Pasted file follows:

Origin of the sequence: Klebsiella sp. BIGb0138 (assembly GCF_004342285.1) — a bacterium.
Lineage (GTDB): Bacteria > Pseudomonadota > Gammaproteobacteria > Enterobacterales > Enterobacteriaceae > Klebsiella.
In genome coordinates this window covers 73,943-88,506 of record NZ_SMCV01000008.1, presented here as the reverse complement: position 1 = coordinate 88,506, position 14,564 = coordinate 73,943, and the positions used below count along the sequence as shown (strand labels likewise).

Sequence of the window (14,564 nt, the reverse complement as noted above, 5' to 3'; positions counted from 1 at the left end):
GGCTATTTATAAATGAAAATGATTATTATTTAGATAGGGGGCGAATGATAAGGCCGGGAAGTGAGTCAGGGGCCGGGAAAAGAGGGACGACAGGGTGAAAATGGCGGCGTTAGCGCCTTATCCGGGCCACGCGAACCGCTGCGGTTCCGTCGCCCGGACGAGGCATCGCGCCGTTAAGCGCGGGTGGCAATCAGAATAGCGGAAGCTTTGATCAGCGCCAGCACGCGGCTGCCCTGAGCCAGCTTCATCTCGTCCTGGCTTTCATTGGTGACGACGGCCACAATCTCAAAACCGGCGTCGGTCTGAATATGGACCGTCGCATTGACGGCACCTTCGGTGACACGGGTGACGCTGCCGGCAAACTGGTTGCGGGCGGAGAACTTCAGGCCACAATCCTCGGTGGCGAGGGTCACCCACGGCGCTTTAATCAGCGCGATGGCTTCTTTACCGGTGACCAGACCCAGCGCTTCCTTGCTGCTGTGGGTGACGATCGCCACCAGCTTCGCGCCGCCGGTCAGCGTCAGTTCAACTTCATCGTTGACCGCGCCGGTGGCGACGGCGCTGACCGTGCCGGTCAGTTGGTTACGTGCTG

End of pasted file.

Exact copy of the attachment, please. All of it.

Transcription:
Origin of the sequence: Klebsiella sp. BIGb0138 (assembly GCF_004342285.1) — a bacterium.
Lineage (GTDB): Bacteria > Pseudomonadota > Gammaproteobacteria > Enterobacterales > Enterobacteriaceae > Klebsiella.
In genome coordinates this window covers 73,943-88,506 of record NZ_SMCV01000008.1, presented here as the reverse complement: position 1 = coordinate 88,506, position 14,564 = coordinate 73,943, and the positions used below count along the sequence as shown (strand labels likewise).

Sequence of the window (14,564 nt, the reverse complement as noted above, 5' to 3'; positions counted from 1 at the left end):
GGCTATTTATAAATGAAAATGATTATTATTTAGATAGGGGGCGAATGATAAGGCCGGGAAGTGAGTCAGGGGCCGGGAAAAGAGGGACGACAGGGTGAAAATGGCGGCGTTAGCGCCTTATCCGGGCCACGCGAACCGCTGCGGTTCCGTCGCCCGGACGAGGCATCGCGCCGTTAAGCGCGGGTGGCAATCAGAATAGCGGAAGCTTTGATCAGCGCCAGCACGCGGCTGCCCTGAGCCAGCTTCATCTCGTCCTGGCTTTCATTGGTGACGACGGCCACAATCTCAAAACCGGCGTCGGTCTGAATATGGACCGTCGCATTGACGGCACCTTCGGTGACACGGGTGACGCTGCCGGCAAACTGGTTGCGGGCGGAGAACTTCAGGCCACAATCCTCGGTGGCGAGGGTCACCCACGGCGCTTTAATCAGCGCGATGGCTTCTTTACCGGTGACCAGACCCAGCGCTTCCTTGCTGCTGTGGGTGACGATCGCCACCAGCTTCGCGCCGCCGGTCAGCGTCAGTTCAACTTCATCGTTGACCGCGCCGGTGGCGACGGCGCTGACCGTGCCGGTCAGTTGGTTACGTGCTG